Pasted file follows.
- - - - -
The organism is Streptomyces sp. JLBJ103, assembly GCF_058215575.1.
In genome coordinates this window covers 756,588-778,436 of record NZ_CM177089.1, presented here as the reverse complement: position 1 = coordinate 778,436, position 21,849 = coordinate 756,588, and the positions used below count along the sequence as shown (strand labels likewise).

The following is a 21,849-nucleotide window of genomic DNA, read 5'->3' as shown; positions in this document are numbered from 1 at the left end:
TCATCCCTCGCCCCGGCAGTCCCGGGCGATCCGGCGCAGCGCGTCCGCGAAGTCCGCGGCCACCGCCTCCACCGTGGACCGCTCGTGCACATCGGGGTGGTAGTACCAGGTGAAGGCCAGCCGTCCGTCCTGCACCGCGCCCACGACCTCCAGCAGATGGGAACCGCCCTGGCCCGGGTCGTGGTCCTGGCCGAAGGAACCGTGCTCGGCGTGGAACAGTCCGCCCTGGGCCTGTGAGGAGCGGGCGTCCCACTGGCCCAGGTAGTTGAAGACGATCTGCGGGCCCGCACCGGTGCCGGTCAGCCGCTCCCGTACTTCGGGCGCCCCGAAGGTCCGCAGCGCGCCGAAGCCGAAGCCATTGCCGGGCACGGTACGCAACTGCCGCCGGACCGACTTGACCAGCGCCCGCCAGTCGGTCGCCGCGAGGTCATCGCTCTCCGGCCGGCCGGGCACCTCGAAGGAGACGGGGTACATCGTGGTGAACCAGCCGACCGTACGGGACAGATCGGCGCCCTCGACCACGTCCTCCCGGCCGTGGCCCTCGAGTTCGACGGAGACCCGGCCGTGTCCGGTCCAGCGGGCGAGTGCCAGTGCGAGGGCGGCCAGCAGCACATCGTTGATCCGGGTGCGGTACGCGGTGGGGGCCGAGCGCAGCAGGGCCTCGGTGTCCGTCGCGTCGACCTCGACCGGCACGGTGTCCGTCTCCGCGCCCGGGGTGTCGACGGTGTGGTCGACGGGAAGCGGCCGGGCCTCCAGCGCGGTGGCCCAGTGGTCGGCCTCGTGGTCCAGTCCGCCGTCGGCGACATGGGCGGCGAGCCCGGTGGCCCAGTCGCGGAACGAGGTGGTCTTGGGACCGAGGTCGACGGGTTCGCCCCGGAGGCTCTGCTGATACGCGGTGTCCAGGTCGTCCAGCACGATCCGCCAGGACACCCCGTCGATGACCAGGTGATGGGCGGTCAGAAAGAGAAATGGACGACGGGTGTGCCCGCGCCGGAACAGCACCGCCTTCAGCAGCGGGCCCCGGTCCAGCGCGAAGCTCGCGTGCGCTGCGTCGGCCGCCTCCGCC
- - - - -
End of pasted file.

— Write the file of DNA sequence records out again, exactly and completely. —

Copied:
The organism is Streptomyces sp. JLBJ103, assembly GCF_058215575.1.
In genome coordinates this window covers 756,588-778,436 of record NZ_CM177089.1, presented here as the reverse complement: position 1 = coordinate 778,436, position 21,849 = coordinate 756,588, and the positions used below count along the sequence as shown (strand labels likewise).

The following is a 21,849-nucleotide window of genomic DNA, read 5'->3' as shown; positions in this document are numbered from 1 at the left end:
TCATCCCTCGCCCCGGCAGTCCCGGGCGATCCGGCGCAGCGCGTCCGCGAAGTCCGCGGCCACCGCCTCCACCGTGGACCGCTCGTGCACATCGGGGTGGTAGTACCAGGTGAAGGCCAGCCGTCCGTCCTGCACCGCGCCCACGACCTCCAGCAGATGGGAACCGCCCTGGCCCGGGTCGTGGTCCTGGCCGAAGGAACCGTGCTCGGCGTGGAACAGTCCGCCCTGGGCCTGTGAGGAGCGGGCGTCCCACTGGCCCAGGTAGTTGAAGACGATCTGCGGGCCCGCACCGGTGCCGGTCAGCCGCTCCCGTACTTCGGGCGCCCCGAAGGTCCGCAGCGCGCCGAAGCCGAAGCCATTGCCGGGCACGGTACGCAACTGCCGCCGGACCGACTTGACCAGCGCCCGCCAGTCGGTCGCCGCGAGGTCATCGCTCTCCGGCCGGCCGGGCACCTCGAAGGAGACGGGGTACATCGTGGTGAACCAGCCGACCGTACGGGACAGATCGGCGCCCTCGACCACGTCCTCCCGGCCGTGGCCCTCGAGTTCGACGGAGACCCGGCCGTGTCCGGTCCAGCGGGCGAGTGCCAGTGCGAGGGCGGCCAGCAGCACATCGTTGATCCGGGTGCGGTACGCGGTGGGGGCCGAGCGCAGCAGGGCCTCGGTGTCCGTCGCGTCGACCTCGACCGGCACGGTGTCCGTCTCCGCGCCCGGGGTGTCGACGGTGTGGTCGACGGGAAGCGGCCGGGCCTCCAGCGCGGTGGCCCAGTGGTCGGCCTCGTGGTCCAGTCCGCCGTCGGCGACATGGGCGGCGAGCCCGGTGGCCCAGTCGCGGAACGAGGTGGTCTTGGGACCGAGGTCGACGGGTTCGCCCCGGAGGCTCTGCTGATACGCGGTGTCCAGGTCGTCCAGCACGATCCGCCAGGACACCCCGTCGATGACCAGGTGATGGGCGGTCAGAAAGAGAAATGGACGACGGGTGTGCCCGCGCCGGAACAGCACCGCCTTCAGCAGCGGGCCCCGGTCCAGCGCGAAGCTCGCGTGCGCTGCGTCGGCCGCCTCCGCC